Chico spent the summer concentrating on his dressage and we were lucky enough to qualify for the U21 British Dressage PetPlan Regional Finals at Bicton. We had a really early start in the morning to get to Bicton for the arena walk at 7.30am but when we got on to the motorway it was closed due to an accident!! This meant that we got there with just 5 minutes before the end of the arena walk! It was a crazy rush but we did manage to walk around the arena once! We then had time for a quick breather before it was time to warm-up. Chico loves his dressage as he likes to show -off and he did a really nice test to score 69.7% (so nearly 70!). We were in 3rd place for ages and I was so excited that we might get to do the mounted prize giving, but then one of the last horses to go went ahead of us so we finished 4th and just missed out on qualifying for the nationals. It was so disappointing, but hopefully we will get a wildcard to the Nationals…fingers crossed!
Smartie did his very first one day event at the end of the summer. I was so excited but also quite nervous as I didn’t know how he would behave, but I need not have worried as he was a superstar all day! He did a really lovely dressage test to score 25, then jumped a lovely clear round in the show-jumping and a super clear in the cross-country, although we did have time penalties as I didn’t want to push him as it was his first cross country round. We didn’t get placed, but I was just so pleased with how he had performed and behaved at his first one day event! I am so excited about eventing next season, I think he is going to be good fun!! Smarties last outing before his break was also a dressage competition. We did 2 Prelim tests and got a 4th and 2nd. His first test was a bit tense but his second test was so much better and he got his best score yet of 68%!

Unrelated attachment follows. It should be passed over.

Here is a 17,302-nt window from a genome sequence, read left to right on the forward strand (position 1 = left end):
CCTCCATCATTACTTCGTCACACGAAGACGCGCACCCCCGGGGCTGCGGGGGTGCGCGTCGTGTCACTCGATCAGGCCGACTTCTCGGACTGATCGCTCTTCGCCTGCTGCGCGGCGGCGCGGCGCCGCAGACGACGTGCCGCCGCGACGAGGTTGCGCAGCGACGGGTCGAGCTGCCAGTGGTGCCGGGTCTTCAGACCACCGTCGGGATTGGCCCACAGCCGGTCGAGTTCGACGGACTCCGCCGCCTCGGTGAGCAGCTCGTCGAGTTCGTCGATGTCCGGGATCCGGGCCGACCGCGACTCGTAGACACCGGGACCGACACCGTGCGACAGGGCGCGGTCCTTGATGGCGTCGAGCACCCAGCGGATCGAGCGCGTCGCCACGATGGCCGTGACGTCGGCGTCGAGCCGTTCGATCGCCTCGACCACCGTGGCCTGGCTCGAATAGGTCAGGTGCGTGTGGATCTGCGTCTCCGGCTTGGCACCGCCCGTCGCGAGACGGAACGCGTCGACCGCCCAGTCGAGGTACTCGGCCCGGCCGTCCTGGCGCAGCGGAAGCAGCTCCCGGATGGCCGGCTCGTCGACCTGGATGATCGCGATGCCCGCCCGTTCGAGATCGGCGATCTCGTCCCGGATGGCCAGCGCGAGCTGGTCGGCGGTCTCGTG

Now all the ponies are out in the field having a well-earned break from ridden work. The plan is to bring them back into work at the beginning of December after they have had 5 weeks off. This also means that I can have a bit of a break from mucking out etc although not a complete break as I have been offered the ride on another pony with the view to eventing her next season. So whilst Felix, Chico and Smartie have been on holiday I have been getting to know Bracken and so far it’s going really well. We have done one show-jumping competition where we finished 3rd with a lovely double clear and over the next few weeks I am going to take her to some BE training sessions and get to know her better. I am very lucky to have been asked to ride her and fingers crossed, we will have a great BE season together next year, so watch this space!
This striking, 16.3hh, six-year-old Thoroughbred has recently come to my yard for some TLC and pre-training. This handsome horse arrived with me from Ireland just over three weeks ago, looking pretty light, weak and a little sorry for himself. Having raced in August and been ‘spelling’ in the interim.
He had all the usual checks – vet, teeth, wormed, physio, etc – then I set to work. In addition to a varied routine of ground work, lunging, ridden and pole work for approx 45-minutes a day, he’s been having four feeds spread over the day, each comprising of two-scoops of Dengie Alfa-A Original with the recommended quantity of Dengie’s Performance+ Balancer, which he loves! Plus ad-lib hay and turnout, when possible. The pictures show the improvement in his coat and skin as well as his overall condition, muscle development and tone – he’s looking fantastic!
He’ll now spend a further month or so with me pre-training before a return to racing probably after Christmas; hopefully he’ll be seen in the winners enclosure soon!
Well, the end of the 2019 eventing season has come around and it feels somewhat like a damp (or let’s face it, completely deluged) squib. Our big hope and ambition for the year – getting to compete in our first international – has not been realised and it is hard to look past that disappointment to all the great strides forward we have made.